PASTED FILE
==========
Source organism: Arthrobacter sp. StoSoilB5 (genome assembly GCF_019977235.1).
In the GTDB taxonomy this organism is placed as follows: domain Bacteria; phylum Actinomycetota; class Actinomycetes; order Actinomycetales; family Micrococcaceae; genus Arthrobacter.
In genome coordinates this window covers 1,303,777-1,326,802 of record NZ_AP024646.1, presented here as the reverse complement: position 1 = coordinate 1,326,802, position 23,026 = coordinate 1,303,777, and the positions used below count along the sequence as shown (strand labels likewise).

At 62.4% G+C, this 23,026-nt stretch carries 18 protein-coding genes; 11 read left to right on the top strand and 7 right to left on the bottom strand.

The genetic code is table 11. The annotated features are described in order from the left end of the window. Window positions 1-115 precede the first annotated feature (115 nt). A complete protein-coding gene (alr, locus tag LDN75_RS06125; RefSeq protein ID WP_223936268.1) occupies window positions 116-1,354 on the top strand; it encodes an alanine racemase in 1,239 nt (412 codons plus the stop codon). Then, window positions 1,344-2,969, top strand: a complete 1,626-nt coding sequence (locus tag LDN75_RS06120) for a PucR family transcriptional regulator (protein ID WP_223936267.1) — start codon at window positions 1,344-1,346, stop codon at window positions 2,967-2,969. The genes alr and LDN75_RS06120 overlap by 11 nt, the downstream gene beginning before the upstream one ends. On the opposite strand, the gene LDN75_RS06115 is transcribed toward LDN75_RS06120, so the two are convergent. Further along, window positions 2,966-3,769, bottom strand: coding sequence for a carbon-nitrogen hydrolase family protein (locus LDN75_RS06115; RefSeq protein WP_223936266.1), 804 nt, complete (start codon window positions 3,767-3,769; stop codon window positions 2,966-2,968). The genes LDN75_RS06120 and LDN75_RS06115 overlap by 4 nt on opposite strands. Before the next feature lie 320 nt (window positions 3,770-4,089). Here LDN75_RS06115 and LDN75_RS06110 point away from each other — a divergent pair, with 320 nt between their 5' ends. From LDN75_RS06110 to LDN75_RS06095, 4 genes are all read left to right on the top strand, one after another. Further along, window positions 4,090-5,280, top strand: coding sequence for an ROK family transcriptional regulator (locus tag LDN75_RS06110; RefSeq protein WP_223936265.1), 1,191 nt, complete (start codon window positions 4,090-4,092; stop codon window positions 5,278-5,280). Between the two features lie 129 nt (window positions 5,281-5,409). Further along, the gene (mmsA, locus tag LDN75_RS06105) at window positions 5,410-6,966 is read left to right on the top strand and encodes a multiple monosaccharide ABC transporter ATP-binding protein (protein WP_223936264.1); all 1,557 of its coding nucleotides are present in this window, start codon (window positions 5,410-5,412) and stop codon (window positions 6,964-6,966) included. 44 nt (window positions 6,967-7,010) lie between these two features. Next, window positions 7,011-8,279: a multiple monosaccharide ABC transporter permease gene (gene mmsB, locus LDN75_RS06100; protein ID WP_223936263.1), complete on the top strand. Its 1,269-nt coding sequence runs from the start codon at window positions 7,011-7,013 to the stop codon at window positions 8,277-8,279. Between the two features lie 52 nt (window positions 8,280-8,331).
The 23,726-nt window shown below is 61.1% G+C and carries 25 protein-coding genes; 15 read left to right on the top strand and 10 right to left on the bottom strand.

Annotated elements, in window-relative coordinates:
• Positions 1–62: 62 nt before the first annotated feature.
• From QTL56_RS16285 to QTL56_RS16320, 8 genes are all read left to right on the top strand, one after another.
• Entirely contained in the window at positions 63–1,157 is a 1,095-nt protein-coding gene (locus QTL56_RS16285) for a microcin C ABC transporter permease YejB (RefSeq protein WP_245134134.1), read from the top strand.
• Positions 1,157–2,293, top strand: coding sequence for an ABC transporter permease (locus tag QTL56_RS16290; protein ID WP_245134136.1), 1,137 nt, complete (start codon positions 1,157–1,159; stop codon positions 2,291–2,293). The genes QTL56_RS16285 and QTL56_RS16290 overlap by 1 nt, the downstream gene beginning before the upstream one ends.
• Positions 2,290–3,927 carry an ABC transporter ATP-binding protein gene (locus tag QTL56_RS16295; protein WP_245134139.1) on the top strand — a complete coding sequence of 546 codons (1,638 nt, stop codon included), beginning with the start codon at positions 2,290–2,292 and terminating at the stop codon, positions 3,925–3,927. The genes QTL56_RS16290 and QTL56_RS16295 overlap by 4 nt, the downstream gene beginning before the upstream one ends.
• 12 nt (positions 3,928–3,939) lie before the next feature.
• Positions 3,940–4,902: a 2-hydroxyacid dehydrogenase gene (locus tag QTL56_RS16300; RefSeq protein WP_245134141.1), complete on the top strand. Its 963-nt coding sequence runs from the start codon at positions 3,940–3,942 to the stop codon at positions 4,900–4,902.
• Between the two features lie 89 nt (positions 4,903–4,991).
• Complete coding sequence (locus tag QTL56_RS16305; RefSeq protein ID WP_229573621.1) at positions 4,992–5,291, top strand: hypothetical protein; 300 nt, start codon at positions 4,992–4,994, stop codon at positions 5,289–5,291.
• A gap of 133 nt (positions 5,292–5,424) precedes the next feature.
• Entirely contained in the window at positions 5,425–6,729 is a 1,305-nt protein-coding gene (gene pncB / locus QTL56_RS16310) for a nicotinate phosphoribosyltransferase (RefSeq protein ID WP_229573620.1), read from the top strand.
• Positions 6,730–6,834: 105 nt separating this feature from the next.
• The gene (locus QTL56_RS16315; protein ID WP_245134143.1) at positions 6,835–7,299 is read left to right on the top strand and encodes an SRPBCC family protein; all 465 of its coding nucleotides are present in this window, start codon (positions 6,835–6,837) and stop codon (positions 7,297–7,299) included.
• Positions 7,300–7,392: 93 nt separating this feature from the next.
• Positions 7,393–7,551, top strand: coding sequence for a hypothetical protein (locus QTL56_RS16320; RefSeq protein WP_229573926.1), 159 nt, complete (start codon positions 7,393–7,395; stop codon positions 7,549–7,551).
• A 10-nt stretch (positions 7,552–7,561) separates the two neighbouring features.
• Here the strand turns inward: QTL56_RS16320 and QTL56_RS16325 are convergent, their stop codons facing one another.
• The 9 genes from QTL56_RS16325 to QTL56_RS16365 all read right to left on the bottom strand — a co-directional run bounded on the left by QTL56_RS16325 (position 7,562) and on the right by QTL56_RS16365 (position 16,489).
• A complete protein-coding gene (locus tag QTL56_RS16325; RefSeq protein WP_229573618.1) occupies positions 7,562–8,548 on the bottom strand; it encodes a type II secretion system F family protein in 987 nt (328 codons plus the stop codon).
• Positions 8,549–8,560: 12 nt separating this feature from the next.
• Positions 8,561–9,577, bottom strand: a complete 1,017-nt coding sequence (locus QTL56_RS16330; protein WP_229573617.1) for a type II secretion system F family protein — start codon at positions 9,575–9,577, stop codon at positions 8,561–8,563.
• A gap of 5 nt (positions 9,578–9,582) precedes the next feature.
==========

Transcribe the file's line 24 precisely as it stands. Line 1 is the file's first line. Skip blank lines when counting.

• Here the strand turns inward: QTL56_RS16320 and QTL56_RS16325 are convergent, their stop codons facing one another.